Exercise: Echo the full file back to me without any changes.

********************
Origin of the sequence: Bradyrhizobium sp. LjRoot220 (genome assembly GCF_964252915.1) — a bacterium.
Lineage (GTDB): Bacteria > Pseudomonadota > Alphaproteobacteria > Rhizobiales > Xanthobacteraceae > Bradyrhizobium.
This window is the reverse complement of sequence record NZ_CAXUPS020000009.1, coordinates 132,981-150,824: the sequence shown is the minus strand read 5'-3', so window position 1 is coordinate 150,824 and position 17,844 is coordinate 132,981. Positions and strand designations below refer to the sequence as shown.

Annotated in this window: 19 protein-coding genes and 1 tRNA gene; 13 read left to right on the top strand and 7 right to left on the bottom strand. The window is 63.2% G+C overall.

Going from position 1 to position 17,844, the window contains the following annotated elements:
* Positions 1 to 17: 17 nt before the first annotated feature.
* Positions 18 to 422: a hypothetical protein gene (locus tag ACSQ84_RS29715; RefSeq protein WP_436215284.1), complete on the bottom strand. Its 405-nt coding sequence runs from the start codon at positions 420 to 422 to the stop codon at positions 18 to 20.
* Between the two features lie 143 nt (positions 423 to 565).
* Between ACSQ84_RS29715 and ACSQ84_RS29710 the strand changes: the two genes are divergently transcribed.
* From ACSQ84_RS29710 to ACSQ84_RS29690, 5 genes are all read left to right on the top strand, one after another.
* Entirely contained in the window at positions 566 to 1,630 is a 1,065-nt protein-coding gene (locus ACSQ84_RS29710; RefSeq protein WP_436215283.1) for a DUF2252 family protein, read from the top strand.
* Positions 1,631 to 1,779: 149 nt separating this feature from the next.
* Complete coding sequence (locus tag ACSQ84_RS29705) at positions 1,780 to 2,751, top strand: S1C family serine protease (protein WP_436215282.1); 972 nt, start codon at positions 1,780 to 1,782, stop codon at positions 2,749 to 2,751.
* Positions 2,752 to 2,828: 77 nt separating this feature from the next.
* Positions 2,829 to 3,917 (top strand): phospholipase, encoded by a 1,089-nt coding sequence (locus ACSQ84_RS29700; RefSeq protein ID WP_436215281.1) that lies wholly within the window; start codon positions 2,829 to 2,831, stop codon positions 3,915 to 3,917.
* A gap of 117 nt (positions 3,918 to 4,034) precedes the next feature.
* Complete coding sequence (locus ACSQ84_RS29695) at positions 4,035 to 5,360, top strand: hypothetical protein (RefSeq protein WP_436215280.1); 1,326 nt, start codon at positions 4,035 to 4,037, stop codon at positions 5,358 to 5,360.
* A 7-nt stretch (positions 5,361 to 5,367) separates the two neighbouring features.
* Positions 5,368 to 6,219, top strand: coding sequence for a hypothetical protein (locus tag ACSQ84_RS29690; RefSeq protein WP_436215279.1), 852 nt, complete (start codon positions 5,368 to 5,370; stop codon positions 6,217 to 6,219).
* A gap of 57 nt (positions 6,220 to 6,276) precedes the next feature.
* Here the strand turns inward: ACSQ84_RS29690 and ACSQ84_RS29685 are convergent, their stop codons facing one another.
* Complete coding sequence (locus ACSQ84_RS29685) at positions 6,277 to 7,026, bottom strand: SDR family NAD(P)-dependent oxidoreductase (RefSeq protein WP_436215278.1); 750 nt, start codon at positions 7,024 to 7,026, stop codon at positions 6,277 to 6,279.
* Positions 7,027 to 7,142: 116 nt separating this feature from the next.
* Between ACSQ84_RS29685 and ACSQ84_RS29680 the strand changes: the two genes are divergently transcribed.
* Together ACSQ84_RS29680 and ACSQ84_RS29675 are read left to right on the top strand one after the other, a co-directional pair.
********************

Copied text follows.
Origin of the sequence: Bradyrhizobium sp. LjRoot220 (genome assembly GCF_964252915.1) — a bacterium.
Lineage (GTDB): Bacteria > Pseudomonadota > Alphaproteobacteria > Rhizobiales > Xanthobacteraceae > Bradyrhizobium.
This window is the reverse complement of sequence record NZ_CAXUPS020000009.1, coordinates 132,981-150,824: the sequence shown is the minus strand read 5'-3', so window position 1 is coordinate 150,824 and position 17,844 is coordinate 132,981. Positions and strand designations below refer to the sequence as shown.

Annotated in this window: 19 protein-coding genes and 1 tRNA gene; 13 read left to right on the top strand and 7 right to left on the bottom strand. The window is 63.2% G+C overall.

Going from position 1 to position 17,844, the window contains the following annotated elements:
* Positions 1 to 17: 17 nt before the first annotated feature.
* Positions 18 to 422: a hypothetical protein gene (locus tag ACSQ84_RS29715; RefSeq protein WP_436215284.1), complete on the bottom strand. Its 405-nt coding sequence runs from the start codon at positions 420 to 422 to the stop codon at positions 18 to 20.
* Between the two features lie 143 nt (positions 423 to 565).
* Between ACSQ84_RS29715 and ACSQ84_RS29710 the strand changes: the two genes are divergently transcribed.
* From ACSQ84_RS29710 to ACSQ84_RS29690, 5 genes are all read left to right on the top strand, one after another.
* Entirely contained in the window at positions 566 to 1,630 is a 1,065-nt protein-coding gene (locus ACSQ84_RS29710; RefSeq protein WP_436215283.1) for a DUF2252 family protein, read from the top strand.
* Positions 1,631 to 1,779: 149 nt separating this feature from the next.
* Complete coding sequence (locus tag ACSQ84_RS29705) at positions 1,780 to 2,751, top strand: S1C family serine protease (protein WP_436215282.1); 972 nt, start codon at positions 1,780 to 1,782, stop codon at positions 2,749 to 2,751.
* Positions 2,752 to 2,828: 77 nt separating this feature from the next.
* Positions 2,829 to 3,917 (top strand): phospholipase, encoded by a 1,089-nt coding sequence (locus ACSQ84_RS29700; RefSeq protein ID WP_436215281.1) that lies wholly within the window; start codon positions 2,829 to 2,831, stop codon positions 3,915 to 3,917.
* A gap of 117 nt (positions 3,918 to 4,034) precedes the next feature.
* Complete coding sequence (locus ACSQ84_RS29695) at positions 4,035 to 5,360, top strand: hypothetical protein (RefSeq protein WP_436215280.1); 1,326 nt, start codon at positions 4,035 to 4,037, stop codon at positions 5,358 to 5,360.
* A 7-nt stretch (positions 5,361 to 5,367) separates the two neighbouring features.
* Positions 5,368 to 6,219, top strand: coding sequence for a hypothetical protein (locus tag ACSQ84_RS29690; RefSeq protein WP_436215279.1), 852 nt, complete (start codon positions 5,368 to 5,370; stop codon positions 6,217 to 6,219).
* A gap of 57 nt (positions 6,220 to 6,276) precedes the next feature.
* Here the strand turns inward: ACSQ84_RS29690 and ACSQ84_RS29685 are convergent, their stop codons facing one another.
* Complete coding sequence (locus ACSQ84_RS29685) at positions 6,277 to 7,026, bottom strand: SDR family NAD(P)-dependent oxidoreductase (RefSeq protein WP_436215278.1); 750 nt, start codon at positions 7,024 to 7,026, stop codon at positions 6,277 to 6,279.
* Positions 7,027 to 7,142: 116 nt separating this feature from the next.
* Between ACSQ84_RS29685 and ACSQ84_RS29680 the strand changes: the two genes are divergently transcribed.
* Together ACSQ84_RS29680 and ACSQ84_RS29675 are read left to right on the top strand one after the other, a co-directional pair.